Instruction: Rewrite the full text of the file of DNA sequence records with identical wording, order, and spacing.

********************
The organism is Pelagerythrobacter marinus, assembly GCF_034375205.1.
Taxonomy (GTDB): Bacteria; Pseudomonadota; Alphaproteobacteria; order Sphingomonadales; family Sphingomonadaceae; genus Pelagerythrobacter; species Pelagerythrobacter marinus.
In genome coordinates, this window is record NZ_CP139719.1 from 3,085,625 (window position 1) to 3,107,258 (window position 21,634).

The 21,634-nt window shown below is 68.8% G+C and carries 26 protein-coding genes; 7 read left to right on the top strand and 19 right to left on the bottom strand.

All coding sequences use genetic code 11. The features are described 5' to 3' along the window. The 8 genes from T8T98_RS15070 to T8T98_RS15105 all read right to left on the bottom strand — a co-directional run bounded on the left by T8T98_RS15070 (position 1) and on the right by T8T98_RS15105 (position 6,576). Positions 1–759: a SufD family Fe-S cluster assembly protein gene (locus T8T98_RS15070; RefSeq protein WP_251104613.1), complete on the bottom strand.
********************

The organism is Pelagerythrobacter marinus, assembly GCF_034375205.1.
Taxonomy (GTDB): Bacteria; Pseudomonadota; Alphaproteobacteria; order Sphingomonadales; family Sphingomonadaceae; genus Pelagerythrobacter; species Pelagerythrobacter marinus.
In genome coordinates, this window is record NZ_CP139719.1 from 3,085,625 (window position 1) to 3,107,258 (window position 21,634).

The 21,634-nt window shown below is 68.8% G+C and carries 26 protein-coding genes; 7 read left to right on the top strand and 19 right to left on the bottom strand.

All coding sequences use genetic code 11. The features are described 5' to 3' along the window. The 8 genes from T8T98_RS15070 to T8T98_RS15105 all read right to left on the bottom strand — a co-directional run bounded on the left by T8T98_RS15070 (position 1) and on the right by T8T98_RS15105 (position 6,576). Positions 1–759: a SufD family Fe-S cluster assembly protein gene (locus T8T98_RS15070; RefSeq protein WP_251104613.1), complete on the bottom strand.